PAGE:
The Savannah Tribune
March 18, 2009
Sustainable Fellwood is coming to life, nestled amongst the graceful live oaks. And by the end of April, it will come to life even more as the first residents move into the bright, spacious apartments in Savannah’s environmentally friendly affordable housing development.
The residents will find a community with an adjoining five-acre city park planned and great amenities such as an outdoor volleyball court, community center and a community garden coming online through this year. The development partners are planning an after-school program and will equip a learning center with computers.
While the solidly built and well-designed apartments with beautiful views of the oaks will bring in happy residents, they may find the sense of community even more enjoyable in the long run. Sustainable Fellwood has been designed to create and nurture a sense of community.
“For a community to have a neighborhood feel, you have to have a central place to meet neighbors,” said Paula Brockman of The Lane Company, which is accepting leasing applications.
“You want to be able to know your neighbors and be able to look out for one another, and you always want a friendly safe place for the kids to pop into.”
And though the sense of community will be big, Sustainable Fellwood is also about less: less construction waste going into the landfills, fewer unhealthy fumes from construction, and the really wonderful bonus of energy efficiency, allowing lower utility bills. “Tenants will consume less water and less electricity, which should result in lower bills if the cost of utilities remain the same,” said Kevin Smith of Catamount Constructors, Inc.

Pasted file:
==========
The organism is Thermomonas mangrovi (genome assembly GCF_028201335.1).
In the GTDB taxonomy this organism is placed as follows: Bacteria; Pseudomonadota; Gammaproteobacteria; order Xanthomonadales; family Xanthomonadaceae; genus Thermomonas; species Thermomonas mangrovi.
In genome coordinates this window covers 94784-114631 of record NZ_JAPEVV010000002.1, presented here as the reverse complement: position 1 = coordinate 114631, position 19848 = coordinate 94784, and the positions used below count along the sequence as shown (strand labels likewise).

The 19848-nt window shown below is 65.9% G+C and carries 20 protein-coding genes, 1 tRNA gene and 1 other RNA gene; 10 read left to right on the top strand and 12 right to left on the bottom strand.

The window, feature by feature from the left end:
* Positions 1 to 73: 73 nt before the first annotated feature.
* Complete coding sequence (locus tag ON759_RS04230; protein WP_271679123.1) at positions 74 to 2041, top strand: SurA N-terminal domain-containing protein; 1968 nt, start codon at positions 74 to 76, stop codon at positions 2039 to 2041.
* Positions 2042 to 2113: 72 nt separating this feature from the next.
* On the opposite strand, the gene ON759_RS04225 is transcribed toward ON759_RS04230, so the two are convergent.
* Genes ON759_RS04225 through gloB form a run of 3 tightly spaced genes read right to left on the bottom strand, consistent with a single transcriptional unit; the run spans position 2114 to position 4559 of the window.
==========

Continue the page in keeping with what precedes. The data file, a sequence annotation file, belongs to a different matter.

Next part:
Those lower bills will be thanks to low-flow plumbing fixtures, ENERGY STAR appliances, compact fluorescent lights, energy efficient windows, good insulation, and other features such as a tight building “skin” to keep heating and cooling bills lower.
In addition to lower utility bills, there won’t be unhealthy fumes in the apartments from the construction process, Smith explained. The paint, caulk, glues and adhesives are Low-VOC.
VOC stands for Volatile Organic Compounds, some of which may have long- or short-term adverse health effects, including autism, asthma, allergies and bronchitis.
“It’ll be a healthier environment,” said Smith, who has a four-year-old son with autism.
Many people experience a real difference in places that used Low-VOC products, he explained, including people with allergies and asthma.
“I think it’s great,” Smith said. “The job site is going to be contributing for years to come” in better health and lower utility bills for the residents, and by being better for the environment. “I think that it’s extra rewarding.”
He’s also excited to know that many of the workers onsite are learning about environmentally friendly building. He guesses that of 380 people “badged,” or verified for employment at Sustainable Fellwood, perhaps 350 never previously worked in green building.
Each of the buildings will be LEED-certified. The prestigious Leadership in Energy and Environmental Design certification (LEED) is the internationally-recognized standard for high performance, low water and energy use buildings awarded by the U.S. Green Building Council.
Through February, 82 percent of the waste from the project was recycled, Smith said, including wood, concrete, brick, metal and plastic. That’s about 460 tons that will be recycled instead of going into the landfill.
There are 11 buildings in Phase I, and all are erected and under roof. All 787 windows have been installed. Buildings 1, 3 and 5 will be completed in April, and all 11 will be completed by the end of August. The community center, which will include the management office, a commercial washer-dryer laundry area and a recreational area, will begin to open in May and the community garden will be open in August. Curbs are already in place in many areas.
“There are opportunities for everyone in urban green living,” Brockman said. “At Sustainable Fellwood, you can be a part of the green revolution.”